The driver includes support for overlays like ‘Confidential’ and ‘For Your Eyes Only’. You can also print 2, 4, 6, 8 or 9 pages to the sheet, but there’s no scope for duplexing (printing on both side of the paper) unless you feed the paper through by hand. When we tried this, we saw several mis-feeds of multiple sheets of paper.
Canon quotes the printer as a 10ppm device, and it may get somewhere close to this in draft mode, but for normal printing we measured it at just over 6.5ppm. This is still closer to spec than many other manufacturers achieve and is a reasonable speed for a personal printer. At a rated 62dBA, the LBP-1120 isn’t quiet when printing – certainly a lot noisier than a typical inkjet.
The machine completed our mixed text and graphics page in just 19 seconds, which is an impressive result even for a monochrome printer and is more impressive when you add that the 5 x 3-inch test photograph also took 19 seconds.
Print quality is good. Black text comes out dense and sharp with clean-cut edges and smooth diagonals and curves. It also handles colour originals well, assigning clean tone patterns to different shades, without any of the peculiar dithers you sometimes see when greyscale printers interpret colour.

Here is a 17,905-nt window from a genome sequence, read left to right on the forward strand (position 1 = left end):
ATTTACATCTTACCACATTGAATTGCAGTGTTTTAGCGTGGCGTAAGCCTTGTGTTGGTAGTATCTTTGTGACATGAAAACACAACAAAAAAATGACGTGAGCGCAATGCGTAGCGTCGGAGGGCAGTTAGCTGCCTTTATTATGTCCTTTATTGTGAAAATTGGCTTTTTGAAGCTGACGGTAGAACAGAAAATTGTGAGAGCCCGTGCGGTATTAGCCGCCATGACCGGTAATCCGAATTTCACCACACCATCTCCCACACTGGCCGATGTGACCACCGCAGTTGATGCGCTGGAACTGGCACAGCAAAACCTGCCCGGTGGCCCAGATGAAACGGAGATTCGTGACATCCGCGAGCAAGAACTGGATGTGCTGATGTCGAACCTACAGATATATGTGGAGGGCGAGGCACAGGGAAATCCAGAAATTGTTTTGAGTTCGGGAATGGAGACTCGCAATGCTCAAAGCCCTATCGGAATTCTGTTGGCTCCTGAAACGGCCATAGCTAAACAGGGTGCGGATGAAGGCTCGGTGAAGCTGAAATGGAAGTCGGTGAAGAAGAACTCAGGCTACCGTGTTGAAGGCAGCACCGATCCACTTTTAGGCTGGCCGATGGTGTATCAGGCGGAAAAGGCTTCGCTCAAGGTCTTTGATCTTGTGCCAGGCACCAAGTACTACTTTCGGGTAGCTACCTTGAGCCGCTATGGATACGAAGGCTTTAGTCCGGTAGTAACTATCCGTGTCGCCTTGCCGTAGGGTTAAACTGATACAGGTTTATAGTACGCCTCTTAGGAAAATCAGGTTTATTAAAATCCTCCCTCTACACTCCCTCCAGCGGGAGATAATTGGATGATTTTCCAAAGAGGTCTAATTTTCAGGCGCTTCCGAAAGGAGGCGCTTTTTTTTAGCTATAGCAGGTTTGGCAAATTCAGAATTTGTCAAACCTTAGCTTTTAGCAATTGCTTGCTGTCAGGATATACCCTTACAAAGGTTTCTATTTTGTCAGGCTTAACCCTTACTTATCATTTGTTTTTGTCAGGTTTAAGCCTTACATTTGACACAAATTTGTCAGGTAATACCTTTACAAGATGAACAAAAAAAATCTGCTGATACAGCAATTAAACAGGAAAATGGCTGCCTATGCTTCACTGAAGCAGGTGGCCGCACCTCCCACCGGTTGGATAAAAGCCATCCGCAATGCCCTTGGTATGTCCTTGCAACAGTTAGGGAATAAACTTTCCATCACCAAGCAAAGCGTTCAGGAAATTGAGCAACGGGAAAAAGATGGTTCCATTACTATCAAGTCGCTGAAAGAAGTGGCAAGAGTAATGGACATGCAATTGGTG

Our test photograph was good in parts, though with default settings it came out too pale and with some blotchiness in smoothly-tinted areas of the print, such as sky tones. Detail is generally good, though some definition is lost in areas of shadow, even though these are reproduced too light.
The costs of running this printer are very simple to calculate, as it uses an all-in-one drum and toner cartridge, rated at 2,500 pages with five per cent cover. The cheapest we could find the EP-22 cartridge for was £35, giving a cost per page of 1.88p. This is not particularly cheap for a laser printer, where typical page print costs are closer to 1.25p per page.
Overall, considering its asking price, Canon’s Laser Shot LBP-1120 is a fine mono personal laser printer. While its greyscale photographic output isn’t wonderful, that’s not what most people buy a laser printer for. What they’ll be more than satisfied with is that it prints at a reasonable speed and produces good text and business graphics output.